The first drone
Drones or unmanned aerial vehicles (UAVs) were initially developed during World War One in the US although the test flights were not successful until after the war had finished. It wasn’t until 1935 when Robert Denny was credited with developing the first remote control plane destined for military use. By the start of WW2, he and his company had won the contract to begin producing remote controlled aerial crafts. The technology for these was transformed by the mid 1990s and from then on drone strikes in combat became common place.
It is worth knowing that it is against the law to fly a drone without passing a test and registering. With the advent of increased air traffic, the government have also had to impose restrictions in and around airfields. These are applied using the airfield’s existing aerodrome traffic zone which has a radius of around two nautical miles and then further zones of five kilometres by one kilometre, starting from the point known as the ‘threshold’ at the end of each of the airfield’s runways. In both zones the exclusion area extends upwards to a height of 2,000 feet above the airfield. Unless you have permission from air traffic control or the airport, you cannot fly in these areas.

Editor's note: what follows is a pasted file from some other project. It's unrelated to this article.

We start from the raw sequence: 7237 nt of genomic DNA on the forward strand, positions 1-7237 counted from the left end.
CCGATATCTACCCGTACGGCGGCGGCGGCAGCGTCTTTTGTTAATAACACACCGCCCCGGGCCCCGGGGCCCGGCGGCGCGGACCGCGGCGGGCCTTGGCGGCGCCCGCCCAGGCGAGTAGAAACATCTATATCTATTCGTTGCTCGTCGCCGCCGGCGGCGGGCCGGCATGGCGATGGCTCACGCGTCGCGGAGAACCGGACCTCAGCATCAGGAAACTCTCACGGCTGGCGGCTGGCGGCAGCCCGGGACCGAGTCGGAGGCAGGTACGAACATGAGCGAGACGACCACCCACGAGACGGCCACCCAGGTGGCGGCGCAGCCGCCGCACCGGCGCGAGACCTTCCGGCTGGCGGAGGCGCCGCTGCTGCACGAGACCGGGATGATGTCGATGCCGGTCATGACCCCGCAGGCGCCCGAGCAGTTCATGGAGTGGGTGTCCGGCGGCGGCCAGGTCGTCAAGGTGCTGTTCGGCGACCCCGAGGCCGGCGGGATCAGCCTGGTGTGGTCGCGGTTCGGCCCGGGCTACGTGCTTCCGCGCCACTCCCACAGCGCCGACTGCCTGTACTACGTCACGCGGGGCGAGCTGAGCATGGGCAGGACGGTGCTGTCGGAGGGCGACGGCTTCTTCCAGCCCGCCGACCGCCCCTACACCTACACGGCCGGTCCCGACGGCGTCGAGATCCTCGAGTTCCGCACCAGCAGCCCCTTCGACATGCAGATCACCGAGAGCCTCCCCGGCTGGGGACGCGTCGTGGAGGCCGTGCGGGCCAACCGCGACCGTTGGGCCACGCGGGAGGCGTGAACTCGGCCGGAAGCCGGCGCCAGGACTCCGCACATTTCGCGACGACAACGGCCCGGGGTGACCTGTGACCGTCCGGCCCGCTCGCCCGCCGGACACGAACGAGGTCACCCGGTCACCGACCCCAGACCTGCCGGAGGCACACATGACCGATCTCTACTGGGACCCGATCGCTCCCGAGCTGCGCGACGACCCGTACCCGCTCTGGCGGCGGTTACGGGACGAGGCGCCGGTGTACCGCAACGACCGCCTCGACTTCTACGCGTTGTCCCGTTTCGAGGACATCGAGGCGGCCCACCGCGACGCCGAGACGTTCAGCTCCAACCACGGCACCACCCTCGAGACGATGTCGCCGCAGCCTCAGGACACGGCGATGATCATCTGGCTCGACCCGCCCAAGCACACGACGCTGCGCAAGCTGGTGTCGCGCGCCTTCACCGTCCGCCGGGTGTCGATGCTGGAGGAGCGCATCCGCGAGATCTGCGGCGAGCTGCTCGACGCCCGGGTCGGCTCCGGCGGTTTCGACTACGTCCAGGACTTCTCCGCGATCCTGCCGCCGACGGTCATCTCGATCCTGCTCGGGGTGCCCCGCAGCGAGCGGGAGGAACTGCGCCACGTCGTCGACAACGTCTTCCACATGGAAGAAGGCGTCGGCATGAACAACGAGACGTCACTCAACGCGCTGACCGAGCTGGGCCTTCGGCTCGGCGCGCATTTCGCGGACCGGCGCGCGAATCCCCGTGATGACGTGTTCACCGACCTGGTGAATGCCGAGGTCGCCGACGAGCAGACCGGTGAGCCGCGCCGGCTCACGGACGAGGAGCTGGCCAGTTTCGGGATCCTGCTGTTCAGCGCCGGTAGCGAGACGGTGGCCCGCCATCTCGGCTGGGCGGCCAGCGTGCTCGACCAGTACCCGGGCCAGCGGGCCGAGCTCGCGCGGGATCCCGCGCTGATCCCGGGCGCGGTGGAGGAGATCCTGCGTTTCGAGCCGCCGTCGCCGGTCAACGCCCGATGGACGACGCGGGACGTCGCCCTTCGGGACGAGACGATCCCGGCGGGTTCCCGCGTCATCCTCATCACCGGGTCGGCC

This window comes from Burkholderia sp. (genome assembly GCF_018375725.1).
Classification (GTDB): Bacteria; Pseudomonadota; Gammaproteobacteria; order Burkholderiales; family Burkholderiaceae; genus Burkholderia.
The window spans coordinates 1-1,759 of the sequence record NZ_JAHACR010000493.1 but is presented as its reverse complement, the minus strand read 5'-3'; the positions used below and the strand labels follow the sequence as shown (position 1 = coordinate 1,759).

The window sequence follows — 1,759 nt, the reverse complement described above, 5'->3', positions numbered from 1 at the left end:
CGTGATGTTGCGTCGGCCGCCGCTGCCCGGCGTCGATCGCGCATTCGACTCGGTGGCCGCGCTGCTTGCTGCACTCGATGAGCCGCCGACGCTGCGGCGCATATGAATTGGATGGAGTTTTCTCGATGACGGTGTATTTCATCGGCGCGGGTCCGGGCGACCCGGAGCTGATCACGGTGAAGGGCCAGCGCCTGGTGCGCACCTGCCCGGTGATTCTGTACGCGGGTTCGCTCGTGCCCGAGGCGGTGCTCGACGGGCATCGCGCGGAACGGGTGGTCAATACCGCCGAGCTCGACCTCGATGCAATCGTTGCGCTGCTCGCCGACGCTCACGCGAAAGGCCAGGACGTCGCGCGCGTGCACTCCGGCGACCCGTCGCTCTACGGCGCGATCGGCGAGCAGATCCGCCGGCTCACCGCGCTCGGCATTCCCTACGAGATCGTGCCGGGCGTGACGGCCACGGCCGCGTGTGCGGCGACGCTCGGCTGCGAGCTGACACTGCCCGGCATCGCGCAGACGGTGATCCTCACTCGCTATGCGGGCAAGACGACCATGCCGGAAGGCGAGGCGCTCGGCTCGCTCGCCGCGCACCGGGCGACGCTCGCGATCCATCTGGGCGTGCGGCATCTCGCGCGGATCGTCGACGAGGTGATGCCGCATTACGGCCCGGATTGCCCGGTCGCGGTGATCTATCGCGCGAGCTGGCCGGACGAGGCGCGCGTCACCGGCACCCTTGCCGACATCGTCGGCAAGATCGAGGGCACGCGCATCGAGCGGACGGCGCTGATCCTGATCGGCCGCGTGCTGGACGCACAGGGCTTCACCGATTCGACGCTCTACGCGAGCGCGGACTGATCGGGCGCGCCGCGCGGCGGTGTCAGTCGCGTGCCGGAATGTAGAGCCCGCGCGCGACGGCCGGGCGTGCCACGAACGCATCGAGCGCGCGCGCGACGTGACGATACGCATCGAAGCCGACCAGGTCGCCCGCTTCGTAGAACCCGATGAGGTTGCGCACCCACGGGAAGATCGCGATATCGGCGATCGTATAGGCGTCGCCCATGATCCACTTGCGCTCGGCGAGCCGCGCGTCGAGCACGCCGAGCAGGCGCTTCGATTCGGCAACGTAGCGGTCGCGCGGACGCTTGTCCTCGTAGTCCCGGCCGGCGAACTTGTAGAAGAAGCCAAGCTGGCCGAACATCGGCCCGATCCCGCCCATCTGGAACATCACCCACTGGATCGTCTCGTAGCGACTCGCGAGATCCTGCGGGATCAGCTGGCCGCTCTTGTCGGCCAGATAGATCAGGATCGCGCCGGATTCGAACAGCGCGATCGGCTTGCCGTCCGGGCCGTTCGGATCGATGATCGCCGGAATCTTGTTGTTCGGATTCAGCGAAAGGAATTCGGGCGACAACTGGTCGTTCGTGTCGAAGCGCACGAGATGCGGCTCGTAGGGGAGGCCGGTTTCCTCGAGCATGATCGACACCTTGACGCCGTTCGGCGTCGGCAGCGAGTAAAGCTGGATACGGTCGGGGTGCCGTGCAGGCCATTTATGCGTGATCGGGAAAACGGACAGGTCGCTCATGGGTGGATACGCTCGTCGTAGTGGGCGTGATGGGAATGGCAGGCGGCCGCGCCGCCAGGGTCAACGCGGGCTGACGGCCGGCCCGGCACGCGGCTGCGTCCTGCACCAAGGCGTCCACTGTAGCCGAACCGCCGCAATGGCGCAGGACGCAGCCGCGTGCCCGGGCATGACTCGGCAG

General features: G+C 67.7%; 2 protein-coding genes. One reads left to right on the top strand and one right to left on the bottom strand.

Drone flying code
With any kind of machine there must be a set of rules or code of conduct for safety reasons. There is guidance around everything from proximity of people to buildings, cars and other aircraft. The drone flying code from the civil aviation authority stipulates:
- You must have two registrations in place before you fly a drone or model aircraft that’s 250g to 20kg
- anyone who will fly must pass a theory test to get a flyer ID
- the person that’s responsible for the drone or model aircraft must register to get an operator ID
Drones for business
The scope of drones and how the technology can be utilized for business has really exploded in the last few years. They naturally lend themselves to the roofing and surveying business ensuring safety when areas of great height or vast scope need to be measured. The use of drones means no scaffolding therefore reducing health and safety risks. It quickly became apparent that any industry requiring awkward camera shots such as sporting events and even weddings could also utilize drone footage.
We only use experienced fully qualified and insured drone pilots here at Emzo. We adhere to the strict laws and regulations around drones to capture our footage. It could be you have a large property to sell where you want to showcase both the grounds and the approach if it is set in a picturesque location. We also offer internal drone footage which effectively creates a movie with music that really showcases the interior of a premium property. Drones have come a long way in a century so please do contact us to see what they can do for your property marketing.